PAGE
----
Only one thing might keep Tuffy Rhodes from being considered last year's most productive foreign player--and that is that he no longer counts as one. But while Rhodes doesn't figure into Orix's quota for foreigners, his figures in the record book were impressive.
And since he's still expected to go through one of the foreigners' lines at airport immigration, Rhodes has to qualify as Japan's top foreign gun.
Buffaloes third baseman Greg LaRocca was the second most valuable foreign player in the country last year, so manager Terry Collins' problems had nothing to do with Orix's foreign market acumen. The problem was that after those top two sluggers, Collins' club quickly ran out of valuable performers.
Orix, whose fifth most valuable player was right-hander Tom Davey, went for a full house of veteran foreign talent in the offseason with the acquisitions of first baseman Alex Cabrera and right-hander Jeremy Powell.
Powell is coming off a 1-1/2-year nightmare with the Yomiuri Giants in which he couldn't win when he pitched well and then got hurt. Cabrera, a longtime friend of Rhodes', hit 273 home runs in seven seasons with the Seibu Lions, but his power has shriveled since breaking his right arm in the spring of 2004.
Both have the potential to be key performers, but whether that is enough to lift Orix out of the basement is another issue. Rhodes had a super season following a year off for injury, but will be hard-pressed to repeat that effort at the age of 39. The Buffs could have the country's best foreign legion and finish last yet again.
It may seem ironic that one could have the best foreigners in the league but the worst record, but the Tokyo Yakult Swallows accomplished the feat in the Central League, as well. Although Yakult's best player is Norichika Aoki, the next three in terms of 2007 value were: left fielder Alex Ramirez, right-hander Seth Greisinger and right fielder Aaron Guiel. The Swallows could have had even more punch in 2007, but gave up on LaRocca a year ago.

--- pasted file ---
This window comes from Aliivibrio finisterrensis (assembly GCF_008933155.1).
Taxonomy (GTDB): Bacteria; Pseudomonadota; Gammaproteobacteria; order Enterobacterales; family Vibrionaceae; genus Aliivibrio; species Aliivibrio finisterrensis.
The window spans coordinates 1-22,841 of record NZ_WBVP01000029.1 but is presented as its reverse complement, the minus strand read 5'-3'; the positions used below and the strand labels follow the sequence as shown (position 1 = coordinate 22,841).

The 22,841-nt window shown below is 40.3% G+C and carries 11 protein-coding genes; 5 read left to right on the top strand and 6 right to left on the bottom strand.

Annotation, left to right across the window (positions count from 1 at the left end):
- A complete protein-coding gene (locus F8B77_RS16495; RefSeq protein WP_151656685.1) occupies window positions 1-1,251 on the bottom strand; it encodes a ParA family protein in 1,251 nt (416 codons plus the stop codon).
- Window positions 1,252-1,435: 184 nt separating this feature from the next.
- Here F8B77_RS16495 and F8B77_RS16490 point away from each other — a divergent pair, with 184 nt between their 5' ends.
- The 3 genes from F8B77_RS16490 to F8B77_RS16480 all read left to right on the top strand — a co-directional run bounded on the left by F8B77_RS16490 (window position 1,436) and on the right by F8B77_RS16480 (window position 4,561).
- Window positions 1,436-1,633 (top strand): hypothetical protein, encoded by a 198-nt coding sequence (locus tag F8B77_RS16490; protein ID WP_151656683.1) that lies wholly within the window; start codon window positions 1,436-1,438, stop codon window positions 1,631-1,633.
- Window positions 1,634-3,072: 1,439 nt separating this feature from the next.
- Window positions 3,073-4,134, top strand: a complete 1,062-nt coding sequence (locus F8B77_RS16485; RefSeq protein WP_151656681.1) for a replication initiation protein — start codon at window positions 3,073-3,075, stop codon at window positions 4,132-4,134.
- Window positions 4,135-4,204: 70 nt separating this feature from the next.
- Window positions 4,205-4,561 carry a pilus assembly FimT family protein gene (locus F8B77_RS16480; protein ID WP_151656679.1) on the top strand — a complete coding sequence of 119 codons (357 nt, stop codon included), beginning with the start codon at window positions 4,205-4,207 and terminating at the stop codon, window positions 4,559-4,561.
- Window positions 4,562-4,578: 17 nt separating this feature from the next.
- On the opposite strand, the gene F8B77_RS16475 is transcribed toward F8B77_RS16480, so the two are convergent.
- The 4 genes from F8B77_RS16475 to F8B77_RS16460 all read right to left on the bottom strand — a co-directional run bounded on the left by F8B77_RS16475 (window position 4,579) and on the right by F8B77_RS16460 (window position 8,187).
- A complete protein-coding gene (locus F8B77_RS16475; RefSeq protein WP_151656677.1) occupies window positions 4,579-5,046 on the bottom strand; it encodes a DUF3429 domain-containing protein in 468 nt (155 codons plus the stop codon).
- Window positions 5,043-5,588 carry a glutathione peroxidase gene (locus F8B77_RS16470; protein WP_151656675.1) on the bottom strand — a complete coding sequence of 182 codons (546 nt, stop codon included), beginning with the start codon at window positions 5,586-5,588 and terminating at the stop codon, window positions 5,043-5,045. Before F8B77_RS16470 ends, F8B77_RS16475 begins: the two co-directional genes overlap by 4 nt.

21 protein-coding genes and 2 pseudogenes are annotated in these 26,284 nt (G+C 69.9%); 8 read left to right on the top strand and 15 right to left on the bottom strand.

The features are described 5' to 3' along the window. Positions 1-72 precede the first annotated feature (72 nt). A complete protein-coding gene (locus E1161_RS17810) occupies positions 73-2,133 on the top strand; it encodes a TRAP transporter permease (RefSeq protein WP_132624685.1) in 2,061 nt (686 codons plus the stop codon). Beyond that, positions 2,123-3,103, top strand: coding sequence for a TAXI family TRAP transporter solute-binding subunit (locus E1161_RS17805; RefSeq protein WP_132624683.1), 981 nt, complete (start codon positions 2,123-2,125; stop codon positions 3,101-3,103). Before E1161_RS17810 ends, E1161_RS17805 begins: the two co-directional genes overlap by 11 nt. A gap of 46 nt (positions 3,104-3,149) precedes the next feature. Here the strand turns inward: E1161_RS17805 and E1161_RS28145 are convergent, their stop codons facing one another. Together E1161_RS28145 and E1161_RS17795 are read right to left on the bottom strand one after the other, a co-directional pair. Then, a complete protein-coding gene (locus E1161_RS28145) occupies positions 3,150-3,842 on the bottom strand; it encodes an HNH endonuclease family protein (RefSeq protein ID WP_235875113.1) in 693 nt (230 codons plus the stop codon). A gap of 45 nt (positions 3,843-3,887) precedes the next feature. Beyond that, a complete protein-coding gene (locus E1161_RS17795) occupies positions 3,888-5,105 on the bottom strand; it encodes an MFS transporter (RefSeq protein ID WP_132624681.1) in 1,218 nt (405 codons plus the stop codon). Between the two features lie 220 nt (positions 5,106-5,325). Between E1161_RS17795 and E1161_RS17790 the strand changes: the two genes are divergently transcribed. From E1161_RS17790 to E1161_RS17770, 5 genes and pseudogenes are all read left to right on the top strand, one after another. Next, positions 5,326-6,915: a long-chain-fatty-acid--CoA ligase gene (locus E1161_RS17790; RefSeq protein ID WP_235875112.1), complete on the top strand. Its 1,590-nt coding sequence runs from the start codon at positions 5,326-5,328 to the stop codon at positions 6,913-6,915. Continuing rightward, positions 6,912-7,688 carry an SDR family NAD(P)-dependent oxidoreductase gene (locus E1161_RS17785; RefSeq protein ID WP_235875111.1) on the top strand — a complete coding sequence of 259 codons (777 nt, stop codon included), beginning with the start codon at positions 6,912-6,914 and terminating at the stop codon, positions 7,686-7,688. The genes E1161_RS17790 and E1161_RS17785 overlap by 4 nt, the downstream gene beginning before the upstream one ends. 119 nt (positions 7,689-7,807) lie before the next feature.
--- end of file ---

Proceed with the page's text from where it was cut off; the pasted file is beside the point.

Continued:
With Ramirez and Greisinger moving to Tokyo Dome this year, the Giants will likely have the CL's best foreign contingent and will most likely not finish last. Whether it is enough to help Yomiuri survive the playoffs is another question.
The Buffaloes' and Swallows' tales are nothing new, and their plight will strike a chord with longtime Yokohama fans. The Whales and BayStars made a tradition of it: excelling at getting extreme mileage out of foreign players while failing badly to develop home-grown talent.
The BayStars in those days suffered from the same symptoms that afflict many pro ball clubs the world over--the meddling of well-meaning but incompetent owners.
A lot of owners don't understand organizational limitations--particularly the need of small-market clubs to fine-tune farm systems and give jobs to able and ambitious young players. The managers on these clubs have to pick the battles they can win within their organizations if they are going to have a positive impact in league standings.
Powell, who will be 32 and has a career 67-59 record, is a good bet to bounce back with Orix, and Cabrera brings a solid bat, the Buffaloes' problems are numerous and the acquisitions will certainly raise expectations. Whether the club can match them or not is a major issue.
Collins wants to win as badly as anyone, but his hope is to build the farm team into a talent-generating machine that turns the franchise around. This approach requires discipline and patience and runs counter to the wants of Orix's obsessive-compulsive, we-should-win-now whiners.
Mike Brown, who did a good job as Hokkaido Nippon Ham Fighters pitching coach, could be a big help in getting Orix's promising pitching staff in gear. Unfortunately the club's fielding is still suspect.
Collins' foreign crew will add to the win column and may even get the Buffaloes out of last place. But these guys have nothing to do with Orix's' future success. About the only way they can really help is if their extra wins take the organization's doubters off the skipper's back.
Collins came to Kansai to rebuild the Buffaloes. One hopes the offseason shopping spree won't distract the organization from tackling that mission.